We Need to Talk About Kevin
Janet Phillips reviews the book by Lionel Shriver which won the Orange Prize for Fiction 2005. As she explains, the book paints a picture of motherhood and parenting that is far from mainstream.
This book is both a literary feat and an excoriating account of the gender divide in parenting. When it was first published in the States there were reports in the British press about how it had shocked American readers and how Shriver’s agent had initially refused to send the manuscript out to publishers. So I read it prepared to be repulsed, but instead found myself not only profoundly moved but also simply gripped by the story: it’s a brilliant psychological thriller.
Early on in the book, we know that Kevin is in prison, convicted of murdering nine people (seven classmates, a teacher and a cafeteria worker) in his school gym. Eva Katchadourian, his mother, gradually tells the story of his life in a series of letters – written in elegant, discursive prose – to her now absent husband, Franklin.
it’s a brilliant psychological thriller
The story she tells is not just an illustration of an extraordinarily horrible child, malicious from the moment of birth, but also that of a woman whose achievements are utterly annihilated by motherhood. Before becoming pregnant she is founder and CEO of a publishing company and earning more money than her freelance partner, Franklin. But Kevin proves so difficult to look after that au pairs desert them and Eva is forced to stay at home, witness to her son’s increasingly nasty and antagonistic behaviour.
Shriver has her narrator write in an uncompromisingly opinionated style. It can be off-putting: she can’t tell you anything without making a comment about it, often in a witheringly sarcastic tone. As a reader you don’t often like her and this is one of the characteristics that makes the book so strong. You are invited to question how far Kevin’s character has been formed by this prickly woman who openly admits that childbirth “left her unmoved” and that in the first few minutes of holding her yowling baby she felt “the first stirrings of what, appallingly, I can only call boredom”. Yet this portrait of a difficult baby is instantly recognisable, and there are many women who will tell you that breast-feeding is surprisingly, upsettingly difficult, and that some babies refuse to do it, no matter how determined their mothers are.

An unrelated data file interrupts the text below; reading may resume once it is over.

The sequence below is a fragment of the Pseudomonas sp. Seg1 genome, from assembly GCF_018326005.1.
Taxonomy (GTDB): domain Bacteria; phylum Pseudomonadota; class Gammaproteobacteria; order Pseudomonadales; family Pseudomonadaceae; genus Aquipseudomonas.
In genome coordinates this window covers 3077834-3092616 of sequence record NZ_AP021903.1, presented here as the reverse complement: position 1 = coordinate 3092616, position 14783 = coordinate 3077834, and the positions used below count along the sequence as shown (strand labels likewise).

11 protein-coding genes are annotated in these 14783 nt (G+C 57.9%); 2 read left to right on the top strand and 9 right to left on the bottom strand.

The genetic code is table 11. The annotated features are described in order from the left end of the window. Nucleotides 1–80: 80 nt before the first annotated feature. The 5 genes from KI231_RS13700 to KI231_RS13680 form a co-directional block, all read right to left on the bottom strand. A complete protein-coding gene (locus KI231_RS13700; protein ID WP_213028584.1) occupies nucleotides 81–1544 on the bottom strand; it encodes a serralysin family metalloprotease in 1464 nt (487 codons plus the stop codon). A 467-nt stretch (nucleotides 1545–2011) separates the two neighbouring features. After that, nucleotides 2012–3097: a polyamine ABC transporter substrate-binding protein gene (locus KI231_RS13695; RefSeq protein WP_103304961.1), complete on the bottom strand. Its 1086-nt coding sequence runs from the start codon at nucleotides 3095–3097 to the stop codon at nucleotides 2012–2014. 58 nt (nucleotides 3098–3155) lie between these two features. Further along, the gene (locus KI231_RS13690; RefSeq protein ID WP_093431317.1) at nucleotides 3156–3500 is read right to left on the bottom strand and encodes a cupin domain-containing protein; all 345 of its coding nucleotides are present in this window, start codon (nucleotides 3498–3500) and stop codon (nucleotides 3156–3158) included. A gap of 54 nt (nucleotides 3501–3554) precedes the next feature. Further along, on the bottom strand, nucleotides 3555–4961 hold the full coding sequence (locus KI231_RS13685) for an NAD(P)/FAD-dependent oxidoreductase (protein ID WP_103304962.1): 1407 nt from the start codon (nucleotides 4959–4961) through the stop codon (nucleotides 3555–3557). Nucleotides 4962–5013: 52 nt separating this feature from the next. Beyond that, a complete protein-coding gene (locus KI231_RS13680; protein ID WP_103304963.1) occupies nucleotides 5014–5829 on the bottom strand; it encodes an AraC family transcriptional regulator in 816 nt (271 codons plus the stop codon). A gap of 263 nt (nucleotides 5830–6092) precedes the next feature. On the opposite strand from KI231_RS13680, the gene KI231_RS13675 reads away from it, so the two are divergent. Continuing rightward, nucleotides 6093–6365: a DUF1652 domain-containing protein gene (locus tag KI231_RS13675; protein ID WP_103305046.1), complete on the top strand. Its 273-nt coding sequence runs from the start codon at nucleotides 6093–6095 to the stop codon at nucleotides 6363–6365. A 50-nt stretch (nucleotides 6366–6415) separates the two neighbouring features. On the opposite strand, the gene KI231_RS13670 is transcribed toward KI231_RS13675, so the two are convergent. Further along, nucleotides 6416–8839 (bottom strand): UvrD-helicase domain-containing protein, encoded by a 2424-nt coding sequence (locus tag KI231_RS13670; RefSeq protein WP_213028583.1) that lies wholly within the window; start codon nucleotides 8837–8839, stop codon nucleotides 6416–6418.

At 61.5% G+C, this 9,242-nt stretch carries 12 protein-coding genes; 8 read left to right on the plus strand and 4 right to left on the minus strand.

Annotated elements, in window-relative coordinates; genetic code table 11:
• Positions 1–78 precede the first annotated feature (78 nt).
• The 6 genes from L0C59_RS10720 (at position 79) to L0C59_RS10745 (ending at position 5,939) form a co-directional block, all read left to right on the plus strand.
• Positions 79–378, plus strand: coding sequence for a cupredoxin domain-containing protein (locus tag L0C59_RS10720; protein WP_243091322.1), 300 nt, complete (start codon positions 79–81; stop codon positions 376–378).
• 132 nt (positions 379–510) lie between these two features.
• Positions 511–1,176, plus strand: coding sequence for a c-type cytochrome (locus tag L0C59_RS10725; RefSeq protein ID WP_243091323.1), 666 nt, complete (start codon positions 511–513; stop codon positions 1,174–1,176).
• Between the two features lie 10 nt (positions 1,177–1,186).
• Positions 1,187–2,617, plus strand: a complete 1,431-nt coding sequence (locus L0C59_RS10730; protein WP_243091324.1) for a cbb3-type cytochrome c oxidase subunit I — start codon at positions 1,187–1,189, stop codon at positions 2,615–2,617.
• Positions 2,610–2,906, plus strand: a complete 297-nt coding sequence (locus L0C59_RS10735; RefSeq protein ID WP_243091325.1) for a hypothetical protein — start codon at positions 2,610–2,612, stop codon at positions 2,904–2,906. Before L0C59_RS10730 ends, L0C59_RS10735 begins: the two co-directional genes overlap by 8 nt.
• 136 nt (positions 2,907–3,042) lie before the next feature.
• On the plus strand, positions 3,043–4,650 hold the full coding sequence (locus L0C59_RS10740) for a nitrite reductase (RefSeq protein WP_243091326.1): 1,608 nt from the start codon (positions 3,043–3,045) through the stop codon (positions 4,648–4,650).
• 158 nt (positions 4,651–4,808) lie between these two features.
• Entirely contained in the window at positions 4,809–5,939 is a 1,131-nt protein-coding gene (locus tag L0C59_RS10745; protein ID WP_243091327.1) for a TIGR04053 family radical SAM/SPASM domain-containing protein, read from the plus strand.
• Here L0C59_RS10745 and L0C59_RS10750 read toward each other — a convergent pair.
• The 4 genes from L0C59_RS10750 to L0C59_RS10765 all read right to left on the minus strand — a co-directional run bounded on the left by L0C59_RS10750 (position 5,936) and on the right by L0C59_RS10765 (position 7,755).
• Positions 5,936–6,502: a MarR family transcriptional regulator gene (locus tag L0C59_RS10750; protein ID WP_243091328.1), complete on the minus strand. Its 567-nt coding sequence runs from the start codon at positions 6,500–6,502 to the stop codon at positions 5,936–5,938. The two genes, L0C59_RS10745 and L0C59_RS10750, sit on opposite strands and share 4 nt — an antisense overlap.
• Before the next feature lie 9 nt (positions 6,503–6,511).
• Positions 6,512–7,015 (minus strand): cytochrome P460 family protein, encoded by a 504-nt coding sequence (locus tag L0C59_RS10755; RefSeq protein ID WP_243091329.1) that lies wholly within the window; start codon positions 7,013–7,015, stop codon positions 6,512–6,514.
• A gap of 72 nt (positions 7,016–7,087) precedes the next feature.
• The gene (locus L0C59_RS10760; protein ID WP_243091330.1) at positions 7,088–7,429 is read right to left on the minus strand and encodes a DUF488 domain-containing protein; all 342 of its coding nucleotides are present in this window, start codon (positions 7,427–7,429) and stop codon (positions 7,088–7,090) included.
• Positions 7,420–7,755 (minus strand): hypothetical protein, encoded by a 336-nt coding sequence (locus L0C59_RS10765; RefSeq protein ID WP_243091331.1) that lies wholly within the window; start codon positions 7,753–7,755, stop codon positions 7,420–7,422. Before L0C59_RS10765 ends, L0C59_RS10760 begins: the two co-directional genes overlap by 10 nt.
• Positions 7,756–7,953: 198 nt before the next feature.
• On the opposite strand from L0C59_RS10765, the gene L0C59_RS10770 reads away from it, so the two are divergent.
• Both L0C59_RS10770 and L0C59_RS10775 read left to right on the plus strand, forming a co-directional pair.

In her letters, Eva is confessing these feelings for the first time to her husband, and, since there is never a reply from him, she takes pains to imagine his response or to remind him of his point of view at the time. What emerges is that Franklin, though once cool enough to agree that Kevin should take Eva’s surname in the interests of equality, increasingly believes his barely verbal son over his wife’s illustrations of dysfunctional behaviour. She thinks, for example, that Kevin is refusing to learn how to “toilet train” (up to the age of six) so that he has the satisfaction of watching her go to the hard work of changing his nappy. But Franklin thinks that in order to believe this, Eva must be going mad.
You end up stunned at how utterly degraded Eva becomes
When Eva gets pregnant again and has a daughter, the family align themselves along the gender divide: mum and daughter vs. father and son. It’s heart-breaking. You end up stunned at how utterly degraded Eva becomes through her role as a mother. Her husband, neighbours and the law courts alternately treat her with contempt or blame her for every action her son has made. On the one hand, before the massacre, she must be psychologically disturbed because of what she is accusing Kevin of, and on the other, it is all right for her to look after him every hour of the day, when she’d be so much more use directing her company. She scrutinises her own choices and behaviour from all angles. It is not so far from here to a mother in the UK reading survey after survey that looks for links between her career decisions and her child’s GCSE maths results or aggression in the playground.
Critics have argued that Kevin’s aggression, right from birth, is exaggerated, or at least unbelievable if you take what Eva says verbatim (did he really sabotage a neighbour’s bike to cause an accident, or deliberately blind his little sister?). But the story isn’t just about nature vs. nurture. It’s about how society, or more specifically men, treat mothers and sons. The character of Kevin is therefore exaggerated: he is a kind of cipher for the way a boy-child can consume his mother’s life. It is Lionel Shriver’s supreme achievement to get to grips with the complexities of these relationships and extrapolate from them one of the worst imaginable outcomes.
So does the story ultimately invite you to deliver a verdict? There is a bleak twist towards the denouement which tips the balance. Eva is a victim of motherhood and through her Shriver is telling us, in a fiercely unsentimental style, that to be a mother, even now, is to be made a scapegoat for the bad things in life that nobody can quite explain.